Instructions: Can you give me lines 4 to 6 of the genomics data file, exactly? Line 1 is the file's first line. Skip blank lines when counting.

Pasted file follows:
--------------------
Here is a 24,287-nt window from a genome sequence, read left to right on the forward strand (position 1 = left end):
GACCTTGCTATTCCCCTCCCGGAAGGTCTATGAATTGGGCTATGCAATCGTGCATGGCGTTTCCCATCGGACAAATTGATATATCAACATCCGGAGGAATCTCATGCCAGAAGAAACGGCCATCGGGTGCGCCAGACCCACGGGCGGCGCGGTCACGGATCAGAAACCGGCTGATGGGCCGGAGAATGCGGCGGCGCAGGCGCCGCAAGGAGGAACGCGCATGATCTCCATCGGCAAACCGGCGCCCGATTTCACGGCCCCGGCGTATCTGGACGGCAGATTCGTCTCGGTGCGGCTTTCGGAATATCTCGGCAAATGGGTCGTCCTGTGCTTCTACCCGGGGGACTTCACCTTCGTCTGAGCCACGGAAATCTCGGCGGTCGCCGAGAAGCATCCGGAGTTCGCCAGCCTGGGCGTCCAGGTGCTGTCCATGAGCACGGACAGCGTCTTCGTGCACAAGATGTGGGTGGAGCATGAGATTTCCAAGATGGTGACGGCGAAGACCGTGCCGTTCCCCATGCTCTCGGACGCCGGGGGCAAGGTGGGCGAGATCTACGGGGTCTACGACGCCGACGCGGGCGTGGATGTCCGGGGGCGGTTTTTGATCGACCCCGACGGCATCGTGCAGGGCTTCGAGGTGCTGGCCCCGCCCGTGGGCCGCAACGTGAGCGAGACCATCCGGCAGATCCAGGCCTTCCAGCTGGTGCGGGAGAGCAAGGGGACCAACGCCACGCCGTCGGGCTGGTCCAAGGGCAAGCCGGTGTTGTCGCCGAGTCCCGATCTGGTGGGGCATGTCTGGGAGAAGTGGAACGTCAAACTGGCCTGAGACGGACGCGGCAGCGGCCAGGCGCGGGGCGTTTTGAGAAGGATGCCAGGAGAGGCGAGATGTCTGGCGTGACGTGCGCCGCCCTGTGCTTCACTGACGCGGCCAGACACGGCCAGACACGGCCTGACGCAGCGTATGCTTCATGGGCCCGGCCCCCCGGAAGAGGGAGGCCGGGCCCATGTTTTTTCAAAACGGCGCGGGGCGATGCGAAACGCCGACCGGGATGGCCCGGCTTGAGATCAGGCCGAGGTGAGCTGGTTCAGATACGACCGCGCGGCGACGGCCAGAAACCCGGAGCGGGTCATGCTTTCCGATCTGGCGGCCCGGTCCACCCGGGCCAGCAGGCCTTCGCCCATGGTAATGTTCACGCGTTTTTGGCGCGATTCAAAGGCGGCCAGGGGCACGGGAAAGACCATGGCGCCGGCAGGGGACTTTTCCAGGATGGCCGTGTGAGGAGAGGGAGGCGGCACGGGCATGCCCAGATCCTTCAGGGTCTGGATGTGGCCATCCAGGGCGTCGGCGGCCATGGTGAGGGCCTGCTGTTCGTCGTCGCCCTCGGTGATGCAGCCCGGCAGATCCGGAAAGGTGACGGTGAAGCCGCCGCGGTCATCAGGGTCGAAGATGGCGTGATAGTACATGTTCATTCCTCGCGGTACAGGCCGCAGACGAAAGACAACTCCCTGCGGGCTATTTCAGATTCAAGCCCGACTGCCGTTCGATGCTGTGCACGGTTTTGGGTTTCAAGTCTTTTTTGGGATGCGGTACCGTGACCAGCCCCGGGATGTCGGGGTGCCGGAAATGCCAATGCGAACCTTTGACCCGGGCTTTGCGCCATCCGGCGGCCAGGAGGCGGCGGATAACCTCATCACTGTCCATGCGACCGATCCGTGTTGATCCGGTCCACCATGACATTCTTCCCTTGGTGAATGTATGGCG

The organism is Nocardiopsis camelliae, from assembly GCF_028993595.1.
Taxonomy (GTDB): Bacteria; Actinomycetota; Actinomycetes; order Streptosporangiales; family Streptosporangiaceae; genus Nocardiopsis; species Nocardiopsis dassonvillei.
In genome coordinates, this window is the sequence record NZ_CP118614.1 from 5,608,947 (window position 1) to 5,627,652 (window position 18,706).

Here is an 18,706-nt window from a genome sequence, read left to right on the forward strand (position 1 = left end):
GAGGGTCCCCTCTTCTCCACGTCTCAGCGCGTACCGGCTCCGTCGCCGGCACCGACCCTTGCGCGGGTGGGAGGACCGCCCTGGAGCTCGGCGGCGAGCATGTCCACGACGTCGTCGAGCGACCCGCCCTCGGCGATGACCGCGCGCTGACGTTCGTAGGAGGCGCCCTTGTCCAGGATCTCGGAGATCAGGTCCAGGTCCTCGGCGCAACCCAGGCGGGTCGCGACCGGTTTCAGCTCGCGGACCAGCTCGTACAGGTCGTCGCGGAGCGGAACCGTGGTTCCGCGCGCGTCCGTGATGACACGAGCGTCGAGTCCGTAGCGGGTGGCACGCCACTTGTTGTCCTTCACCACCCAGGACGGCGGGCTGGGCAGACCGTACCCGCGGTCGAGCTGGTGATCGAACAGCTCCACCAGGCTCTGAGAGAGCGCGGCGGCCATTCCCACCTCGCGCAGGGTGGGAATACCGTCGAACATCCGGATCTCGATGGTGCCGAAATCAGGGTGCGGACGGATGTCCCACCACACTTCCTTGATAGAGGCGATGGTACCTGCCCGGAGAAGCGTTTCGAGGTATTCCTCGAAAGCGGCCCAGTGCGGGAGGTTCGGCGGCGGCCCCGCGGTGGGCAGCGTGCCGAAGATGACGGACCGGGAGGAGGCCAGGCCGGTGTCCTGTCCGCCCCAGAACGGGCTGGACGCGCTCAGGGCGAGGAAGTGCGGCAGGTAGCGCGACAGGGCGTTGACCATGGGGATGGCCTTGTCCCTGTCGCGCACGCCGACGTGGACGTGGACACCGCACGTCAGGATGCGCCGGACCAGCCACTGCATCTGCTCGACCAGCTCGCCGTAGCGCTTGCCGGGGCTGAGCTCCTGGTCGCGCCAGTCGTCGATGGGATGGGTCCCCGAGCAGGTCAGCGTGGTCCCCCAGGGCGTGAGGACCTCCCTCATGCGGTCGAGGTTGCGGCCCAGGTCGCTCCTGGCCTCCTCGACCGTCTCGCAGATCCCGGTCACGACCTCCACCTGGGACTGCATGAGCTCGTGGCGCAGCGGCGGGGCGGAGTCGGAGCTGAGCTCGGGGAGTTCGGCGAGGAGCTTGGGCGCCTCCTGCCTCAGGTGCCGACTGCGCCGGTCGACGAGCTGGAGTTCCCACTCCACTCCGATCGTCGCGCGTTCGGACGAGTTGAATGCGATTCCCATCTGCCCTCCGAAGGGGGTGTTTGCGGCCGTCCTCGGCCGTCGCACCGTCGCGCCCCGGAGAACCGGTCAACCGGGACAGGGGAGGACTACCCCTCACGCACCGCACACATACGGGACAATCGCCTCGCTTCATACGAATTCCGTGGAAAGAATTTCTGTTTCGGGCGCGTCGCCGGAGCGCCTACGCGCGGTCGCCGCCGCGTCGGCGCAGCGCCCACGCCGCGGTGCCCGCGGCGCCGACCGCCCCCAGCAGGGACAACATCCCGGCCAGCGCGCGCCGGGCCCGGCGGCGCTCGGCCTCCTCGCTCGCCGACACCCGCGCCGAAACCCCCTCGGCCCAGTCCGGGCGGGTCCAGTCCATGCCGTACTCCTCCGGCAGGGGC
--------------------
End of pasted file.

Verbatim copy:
Taxonomy (GTDB): Bacteria; Actinomycetota; Actinomycetes; order Streptosporangiales; family Streptosporangiaceae; genus Nocardiopsis; species Nocardiopsis dassonvillei.
In genome coordinates, this window is the sequence record NZ_CP118614.1 from 5,608,947 (window position 1) to 5,627,652 (window position 18,706).

Here is an 18,706-nt window from a genome sequence, read left to right on the forward strand (position 1 = left end):